Social Distancing, Suttree Landing Park, Knoxville, March 2020
March 16 is just a metaphorical minute ago. It was the first day I wrote about the COVID-19 pandemic. I felt if I didn’t address it, it would be the elephant in the room. I’d talk about it, then get back to my normal topics of cool things happening downtown. Little did I understand that the elephant was bigger than the room. That this would be the new normal. Just over three weeks ago and it seems like ages. And from all indications, this will be our normal for many more weeks.
I hope you are taking care of yourself. The strain is getting harder for many people who are worried about their finances, their health, people they love. Please reach out to others to check on them. I’ve appreciated every time someone has done that for me and we are trying to do so for others. People are hurting and they need contact, as well as other kinds of support.
Midday numbers today include 1,346,004 cases and 74,654 deaths worldwide. These numbers represent a 4.2% increase in cases and a 5.6% increase in deaths. The numbers continue to indicate there may some international leveling off. Daily numbers of diagnosed cases, though still very high, seem to be dropping across Europe (including Sweden) and may have plateaued in the U.S. If these last few days turn into a trend, it will be very encouraging.
As indicated above, our national numbers may be showing signs they have peaked, meaning the numbers of new cases and deaths are not coming as rapidly as before. That said, the numbers continue to be very large. As of mid-day today, there are 377,499 cases in the U.S. and there have been 11,781 confirmed deaths. These numbers reflect a 11.2% increase in numbers of acknowledged cases and a 21.5% increase in documented deaths from the virus.
The percentages of increase have reduced slightly, but are so high that we are clearly not close to the end. Another statistical distortion to watch, going forward, if the pandemic behaves as the models predict: Our national numbers will rapidly improve even as cities and states across the nation get worse. This is because New York’s population is so massive that it can mask what is happening elsewhere when using national numbers. Their numbers have made the national numbers look worse and they will make the recovery look better.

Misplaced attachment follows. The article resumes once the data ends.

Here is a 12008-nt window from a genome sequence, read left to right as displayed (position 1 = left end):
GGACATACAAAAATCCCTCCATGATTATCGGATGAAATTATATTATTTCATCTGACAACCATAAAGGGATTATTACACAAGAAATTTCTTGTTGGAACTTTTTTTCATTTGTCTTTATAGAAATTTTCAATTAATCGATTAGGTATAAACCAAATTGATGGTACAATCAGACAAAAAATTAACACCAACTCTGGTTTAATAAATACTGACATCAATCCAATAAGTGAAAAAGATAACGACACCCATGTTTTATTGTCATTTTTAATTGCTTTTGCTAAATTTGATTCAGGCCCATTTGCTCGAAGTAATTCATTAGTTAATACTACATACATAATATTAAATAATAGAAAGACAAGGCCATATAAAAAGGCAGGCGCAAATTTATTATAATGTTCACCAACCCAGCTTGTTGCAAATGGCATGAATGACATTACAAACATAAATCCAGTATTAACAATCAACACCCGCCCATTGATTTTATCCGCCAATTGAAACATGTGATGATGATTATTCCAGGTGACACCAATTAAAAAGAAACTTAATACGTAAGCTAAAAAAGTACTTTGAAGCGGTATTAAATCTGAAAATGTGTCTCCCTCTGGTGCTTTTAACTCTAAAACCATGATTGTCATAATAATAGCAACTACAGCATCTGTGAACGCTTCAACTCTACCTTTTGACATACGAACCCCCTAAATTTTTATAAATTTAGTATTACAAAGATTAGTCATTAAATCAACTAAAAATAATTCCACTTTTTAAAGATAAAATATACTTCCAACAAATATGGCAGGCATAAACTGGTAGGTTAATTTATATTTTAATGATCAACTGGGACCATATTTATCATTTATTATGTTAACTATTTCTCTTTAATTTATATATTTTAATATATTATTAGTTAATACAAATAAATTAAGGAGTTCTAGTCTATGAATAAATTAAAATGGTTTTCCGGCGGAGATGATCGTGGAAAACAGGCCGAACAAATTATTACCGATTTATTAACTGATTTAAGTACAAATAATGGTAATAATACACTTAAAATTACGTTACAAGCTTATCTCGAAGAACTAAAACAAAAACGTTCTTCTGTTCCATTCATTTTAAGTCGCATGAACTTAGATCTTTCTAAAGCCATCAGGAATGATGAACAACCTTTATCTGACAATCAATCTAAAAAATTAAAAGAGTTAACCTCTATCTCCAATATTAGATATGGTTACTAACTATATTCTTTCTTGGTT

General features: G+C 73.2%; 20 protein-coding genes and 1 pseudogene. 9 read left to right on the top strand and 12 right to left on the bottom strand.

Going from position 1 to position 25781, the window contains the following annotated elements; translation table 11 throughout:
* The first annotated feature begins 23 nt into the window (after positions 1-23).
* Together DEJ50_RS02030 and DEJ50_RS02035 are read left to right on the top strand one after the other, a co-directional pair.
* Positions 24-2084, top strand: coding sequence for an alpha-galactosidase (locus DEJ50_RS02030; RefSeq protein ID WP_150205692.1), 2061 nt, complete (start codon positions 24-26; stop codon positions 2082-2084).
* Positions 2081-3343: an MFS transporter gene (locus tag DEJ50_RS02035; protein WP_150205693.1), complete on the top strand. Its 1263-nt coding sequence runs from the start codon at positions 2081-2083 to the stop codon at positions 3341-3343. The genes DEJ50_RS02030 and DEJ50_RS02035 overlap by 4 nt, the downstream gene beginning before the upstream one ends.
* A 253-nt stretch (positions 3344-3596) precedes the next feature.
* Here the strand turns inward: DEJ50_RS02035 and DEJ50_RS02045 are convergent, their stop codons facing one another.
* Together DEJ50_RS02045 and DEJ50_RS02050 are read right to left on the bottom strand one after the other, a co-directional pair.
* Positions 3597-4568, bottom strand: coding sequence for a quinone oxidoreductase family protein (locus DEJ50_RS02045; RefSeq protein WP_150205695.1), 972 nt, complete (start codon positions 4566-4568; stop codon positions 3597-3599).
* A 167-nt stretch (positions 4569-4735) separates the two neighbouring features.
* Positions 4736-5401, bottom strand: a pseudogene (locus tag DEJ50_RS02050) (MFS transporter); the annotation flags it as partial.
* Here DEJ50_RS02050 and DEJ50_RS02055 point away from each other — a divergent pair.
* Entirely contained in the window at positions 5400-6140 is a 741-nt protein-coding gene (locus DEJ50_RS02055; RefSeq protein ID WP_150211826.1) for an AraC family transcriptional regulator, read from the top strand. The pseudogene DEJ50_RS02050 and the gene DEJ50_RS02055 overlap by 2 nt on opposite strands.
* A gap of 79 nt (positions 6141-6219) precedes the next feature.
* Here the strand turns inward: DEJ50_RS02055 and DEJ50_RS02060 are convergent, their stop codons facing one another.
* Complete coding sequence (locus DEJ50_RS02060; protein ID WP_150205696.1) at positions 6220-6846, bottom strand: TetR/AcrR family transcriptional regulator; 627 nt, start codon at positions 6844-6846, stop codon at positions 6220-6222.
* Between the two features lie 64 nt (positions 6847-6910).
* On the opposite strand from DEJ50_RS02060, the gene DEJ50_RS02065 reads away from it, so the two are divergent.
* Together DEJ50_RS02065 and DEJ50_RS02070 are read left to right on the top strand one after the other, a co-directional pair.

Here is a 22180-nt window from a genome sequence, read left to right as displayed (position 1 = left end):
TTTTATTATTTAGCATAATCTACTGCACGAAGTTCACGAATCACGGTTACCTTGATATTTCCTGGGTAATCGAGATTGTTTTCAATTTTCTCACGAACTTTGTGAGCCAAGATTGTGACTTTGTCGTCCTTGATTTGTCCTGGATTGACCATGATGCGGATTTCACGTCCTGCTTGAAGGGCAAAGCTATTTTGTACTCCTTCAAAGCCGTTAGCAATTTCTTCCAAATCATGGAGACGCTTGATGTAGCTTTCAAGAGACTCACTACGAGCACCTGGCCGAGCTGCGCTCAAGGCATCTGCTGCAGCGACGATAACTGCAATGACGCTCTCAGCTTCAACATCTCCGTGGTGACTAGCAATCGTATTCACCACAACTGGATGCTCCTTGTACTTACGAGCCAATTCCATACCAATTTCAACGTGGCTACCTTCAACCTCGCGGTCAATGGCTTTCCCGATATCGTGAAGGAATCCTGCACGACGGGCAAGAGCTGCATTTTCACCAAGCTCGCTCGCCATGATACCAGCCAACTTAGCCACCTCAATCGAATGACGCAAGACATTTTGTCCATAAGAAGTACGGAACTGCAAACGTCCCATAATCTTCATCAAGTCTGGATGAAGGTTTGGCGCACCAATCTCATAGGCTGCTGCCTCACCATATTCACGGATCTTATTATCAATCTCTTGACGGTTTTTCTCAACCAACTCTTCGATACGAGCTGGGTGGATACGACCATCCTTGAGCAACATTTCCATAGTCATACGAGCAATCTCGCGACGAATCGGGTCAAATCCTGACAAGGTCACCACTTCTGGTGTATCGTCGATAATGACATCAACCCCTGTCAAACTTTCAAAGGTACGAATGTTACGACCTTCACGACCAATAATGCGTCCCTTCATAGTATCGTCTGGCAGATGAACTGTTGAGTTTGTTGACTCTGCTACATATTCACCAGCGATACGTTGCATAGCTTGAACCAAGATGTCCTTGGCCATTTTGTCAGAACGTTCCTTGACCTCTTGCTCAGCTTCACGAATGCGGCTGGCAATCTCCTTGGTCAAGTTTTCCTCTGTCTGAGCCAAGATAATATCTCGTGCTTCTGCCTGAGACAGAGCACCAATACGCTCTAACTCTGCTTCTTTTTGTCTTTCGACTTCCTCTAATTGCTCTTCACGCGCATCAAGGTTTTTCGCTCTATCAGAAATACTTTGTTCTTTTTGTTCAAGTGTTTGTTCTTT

The U.S. currently has more confirmed cases of the virus than any other country. It ranks third in the world in deaths. I’ve had readers and Facebook commenters imply that these numbers are distorted because we have such a large population. When looking at the data strictly per capita, the U.S. ranks number 21 in cases and 17 in deaths.
That, however, includes countries with populations less than 10,000, which isn’t a fair comparison given that the 7 cases in Vatican City (population 618) places them at number 1 in the world for most cases per capita. If we really want to look at meaningful per capita numbers, removing countries with total populations of 650,000 or less, places the United States at 9th in cases and 11th in deaths.
The other number that seems to give some people consternation is the number of tests. When criticism is given that the United States did not test enough, early enough, to slow the impact, the response is that the U.S. has now given more tests than any other country in the world. This is correct, with 1,955,000 tests administered. However, the per capita numbers are definitely the appropriate lens for this number, given that the wider spread the testing, the more intelligent the controls. By this metric, the U.S. ranks 40th in the world. Removing the countries with very small populations, the ranking is 19th.
State and Local: